Cloud Computing

Amazon files court complaint over CIA cloud deal

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Amazon Web Services has filed a complaint against the federal government in the U.S. Court of Federal Claims, challenging the need for and scope of corrective action taken by the Central Intelligence Agency in following recommendations made by the Government Accountability Office.

GAO made the recommendations to the CIA in June in sustaining a bid protest filed in February by IBM after the CIA awarded AWS a contract worth up to $600 million over four years to build a private cloud for the entire intelligence community.

Taking the issue to the U.S. Court of Federal Claims – the final destination for some of the most contentious procurement cases – could help AWS avoid another bid protest from IBM if the CIA were to again award AWS the cloud contract, potentially expediting a resolution. AWS seeks a response by September 23, in the filing.

"We believe strongly that the CIA got it right the first time," said an AWS spokeswoman. "Providing true cloud computing services to the intelligence community requires a transformative approach with superior technology. We believe that the CIA selected AWS based on AWS’ technically superior, best value solution, which will allow the Agency to rapidly innovate while delivering the confidence and security assurance needed for mission-critical systems. We look forward to a fast resolution so the Agency can move forward with this important contract."

The Central Intelligence Agency says it has adhered to recommendations made by GAO and taken steps to address concerns raised by the watchdog agency, but that doesn't necessarily mean that IBM would get another crack at the contract.

"In response to the GAO decision, the CIA has taken corrective action and remains focused on awarding a cloud contract for the intelligence community," CIA spokesperson Todd Ebitz told FCW.

Had the CIA opted not to follow GAO's recommendations, the agency would have had to notify GAO within 60 days –by early August – sparking a notification of Congress.

The exact steps the CIA has taken are not being disclosed, but the agency said it has chosen a path that adheres to GAO's finding that the CIA didn't evaluate prices comparably under one of the solicitation's pricing scenarios, and that it materially relaxed a solicitation term for AWS during post-selection negotiations.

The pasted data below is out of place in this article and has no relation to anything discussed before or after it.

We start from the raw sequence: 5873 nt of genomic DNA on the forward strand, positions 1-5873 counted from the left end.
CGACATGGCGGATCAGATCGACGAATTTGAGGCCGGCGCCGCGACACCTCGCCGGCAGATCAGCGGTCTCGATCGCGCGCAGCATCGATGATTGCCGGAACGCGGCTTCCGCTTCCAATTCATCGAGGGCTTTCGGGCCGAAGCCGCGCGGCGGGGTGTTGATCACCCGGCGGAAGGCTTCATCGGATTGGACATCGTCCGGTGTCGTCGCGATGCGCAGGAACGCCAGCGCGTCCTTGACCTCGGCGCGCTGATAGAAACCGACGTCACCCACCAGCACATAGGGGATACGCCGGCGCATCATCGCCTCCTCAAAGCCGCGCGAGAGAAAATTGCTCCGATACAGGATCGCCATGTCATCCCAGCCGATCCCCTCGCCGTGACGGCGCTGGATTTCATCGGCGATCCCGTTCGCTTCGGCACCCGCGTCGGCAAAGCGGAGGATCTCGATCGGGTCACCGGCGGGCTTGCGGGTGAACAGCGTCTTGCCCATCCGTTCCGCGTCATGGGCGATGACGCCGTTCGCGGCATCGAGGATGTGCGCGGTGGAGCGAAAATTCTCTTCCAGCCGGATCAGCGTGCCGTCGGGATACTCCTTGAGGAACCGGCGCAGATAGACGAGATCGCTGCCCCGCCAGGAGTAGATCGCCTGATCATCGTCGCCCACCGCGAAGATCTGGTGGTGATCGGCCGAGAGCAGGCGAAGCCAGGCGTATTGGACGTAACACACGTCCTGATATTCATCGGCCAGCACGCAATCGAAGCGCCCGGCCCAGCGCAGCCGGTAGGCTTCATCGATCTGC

GAO recommended the agency reopen negotiations with both companies – including amending the solicitation if necessary – and make a new decision after reevaluating.

Partnership in the making?

So, is the CIA sticking with AWS – the largest public cloud infrastructure provider in the world and increasingly a player in the federal market – or switching to IBM, a long-time leading federal contractor that has made a slew of recent moves to compete in the fast-growing infrastructure-as-a-service space? Or might there be some sort of partnership?

The CIA did not answer that question – nor did attorneys for IBM or AWS – but at this point there is little reason to believe the CIA would flip-flop and pick IBM.

For starters, the GAO ruling made clear the CIA felt AWS's proposal, while more expensive, provided a "superior technical solution" with a lower risk assessment than IBM's. The ruling also highlighted doubts the CIA had about IBM's auto-scaling capabilities, or its ability to increase or decrease computing power based on need. IBM defended its capabilities in the GAO ruling, but the CIA clearly took issue with them.

In addition, procurement law gives significant discretion to agencies in adhering to recommendations made by GAO. If the CIA can make necessary corrections to the procurement where GAO determined it erred before, the agency would likely not have to take a more extreme course of action, such as rebidding the contract.

Such action would be a major setback for the CIA, which pulled the procurement back once before, in August 2012, taking corrective action on its bid solicitation following AT&T and Microsoft protesting its request-for-proposal specifications.

The CIA, together with the National Security Agency, is tasked with providing cloud computing services – including data, utility and storage clouds – to all 17 agencies within the IC per the Intelligence Community Information Technology Enterprise (IC ITE) strategy.

Attorneys for AWS and IBM did not respond to requests for comment from FCW, nor did AWS' corporate offices. In a statement previously iterated by IBM, spokesperson Clint Roswell said IBM "remains committed to providing enterprise-level secure and robust cloud solutions and looks forward to a renewed opportunity to show our capabilities to fulfill the requirements of this important agency."

About the Author

Frank Konkel is a former staff writer for FCW.

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